PhD Clinical Careers
Slides from “PhD Careers in a Clinical Setting”
Invited Speaker on March 8, 2007:
Cynthia Morton, Professor of Obstetrics, Gynecology and Reproductive Biology and Professor of Pathology, Harvard Medical School; Editor of The American Journal of Human Genetics.
A PhD in a Clinical Setting
- Two member boards of the ABMS certify PhDs: Radiology and Medical Genetics
- ABMG: 2 yrs of fellowship training in an accredited program leading to certification in Clinical Biochemical Genetics, Clinical Cytogenetics and Clinical Molecular Genetics
- More regular hours but less flexible, and depends upon the expectations of the institution (academic vs. less academic)
- Commercial company jobs are also available
- Salary: expect more in a company than in an academic setting, but comes with less freedom
- The clinical environment is still a “turf” issue with MD’s
Guidelines to Success in Academia
- Be happy, enthusiastic.
- Act happy, not tired or overworked.
- Don’t ask for much.
- Develop a focus of expertise.
- Don’t over-rely on teaching.
- Don’t ever say: “I have not time” or “I’m working too hard.”
- Protect yourself from very low yield activities: routine meetings, unneeded paperwork, conferences.
- Be zealous about your field.
- Bring in money to pay part of your salary.
- Develop a community following.
- See your boss regularly: not to complain, not to ask for things, provide answers rather than problems.
- Acquire and nurture a mentor.
- All teaching should be high quality; never consider any audience unimportant.
- Don’t burn bridges; leave gracefully.
- Be alert to “turf” issues; foresee problems.
- Keep in mind the big picture.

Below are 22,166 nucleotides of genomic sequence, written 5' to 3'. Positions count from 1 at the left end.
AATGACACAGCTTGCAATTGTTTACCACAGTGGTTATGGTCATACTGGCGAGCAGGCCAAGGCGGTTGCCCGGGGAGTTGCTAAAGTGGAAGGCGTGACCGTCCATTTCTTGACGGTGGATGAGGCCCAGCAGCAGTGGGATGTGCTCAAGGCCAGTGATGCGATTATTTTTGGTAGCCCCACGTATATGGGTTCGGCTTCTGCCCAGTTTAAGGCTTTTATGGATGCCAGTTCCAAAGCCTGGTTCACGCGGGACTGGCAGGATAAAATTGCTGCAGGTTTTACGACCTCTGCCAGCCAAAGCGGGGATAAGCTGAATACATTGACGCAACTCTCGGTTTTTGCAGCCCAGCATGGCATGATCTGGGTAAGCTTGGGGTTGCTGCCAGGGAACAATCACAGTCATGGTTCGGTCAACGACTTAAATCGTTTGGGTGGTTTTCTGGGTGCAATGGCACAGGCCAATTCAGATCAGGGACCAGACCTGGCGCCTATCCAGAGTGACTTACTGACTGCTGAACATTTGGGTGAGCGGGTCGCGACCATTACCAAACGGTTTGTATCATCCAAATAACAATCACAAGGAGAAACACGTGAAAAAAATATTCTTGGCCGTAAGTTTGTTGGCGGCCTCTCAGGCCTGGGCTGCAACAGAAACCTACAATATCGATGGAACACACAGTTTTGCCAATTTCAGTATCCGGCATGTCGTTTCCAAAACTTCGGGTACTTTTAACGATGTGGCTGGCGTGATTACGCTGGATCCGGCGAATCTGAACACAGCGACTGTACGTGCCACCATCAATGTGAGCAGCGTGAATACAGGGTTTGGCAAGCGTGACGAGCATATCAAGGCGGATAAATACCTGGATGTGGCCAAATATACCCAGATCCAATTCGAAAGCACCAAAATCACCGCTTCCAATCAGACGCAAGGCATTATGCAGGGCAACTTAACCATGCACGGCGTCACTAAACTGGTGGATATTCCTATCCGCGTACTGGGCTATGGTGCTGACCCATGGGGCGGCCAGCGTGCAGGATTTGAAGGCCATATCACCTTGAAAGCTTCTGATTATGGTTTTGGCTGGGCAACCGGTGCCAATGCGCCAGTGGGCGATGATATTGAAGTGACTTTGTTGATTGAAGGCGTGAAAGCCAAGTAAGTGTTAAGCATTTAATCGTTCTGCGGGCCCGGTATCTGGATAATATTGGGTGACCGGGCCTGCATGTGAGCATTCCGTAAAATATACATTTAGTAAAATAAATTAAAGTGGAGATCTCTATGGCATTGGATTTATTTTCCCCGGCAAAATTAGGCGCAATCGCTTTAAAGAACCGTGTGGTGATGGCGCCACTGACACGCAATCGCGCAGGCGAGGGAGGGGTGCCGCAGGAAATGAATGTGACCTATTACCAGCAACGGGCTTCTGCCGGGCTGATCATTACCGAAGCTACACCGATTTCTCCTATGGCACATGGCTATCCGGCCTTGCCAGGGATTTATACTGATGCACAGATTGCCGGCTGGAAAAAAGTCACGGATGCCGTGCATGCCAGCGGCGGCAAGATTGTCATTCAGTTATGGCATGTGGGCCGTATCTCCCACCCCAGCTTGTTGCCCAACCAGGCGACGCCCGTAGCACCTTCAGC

- Nurture your national relationships.
Especially for Women:
- There’s GOOD News and Hard News!!
The GOOD News
- A career as a scientist is a privileged life.
- Your brain will be happy, and you will be happy.
- Your family will be happy because you are happy.
- You will have a life with freedoms others don’t have in the workplace—freedom to think and explore the unknown and a flexible schedule.
- You will have worldwide friendships and opportunities to travel.
- You can have your cake and eat it too!
The Hard News
- Most male scientists have wives who work less than full time.
- Progress in science will not wait for you.
- Maternity leave is not a vacation.
- You can’t have it both ways.
- NIH Study Sections do not care whether the applicant is a female, was on maternity leave or had a disproportionate number of female students/post-docs who took maternity leave or left the lab following the birth of a child.
- Buy whatever services you can afford to make your life easier: cleaning service, prepared meals, babysitting…
- Don’t make it harder for other women.
- Accept that part-time is not possible.
- Find a partner who respects and appreciates your need for fulfillment outside of the home.
- Read “I Don’t Know How She Does It” by Allison Pearson.
- Sleep in eternity….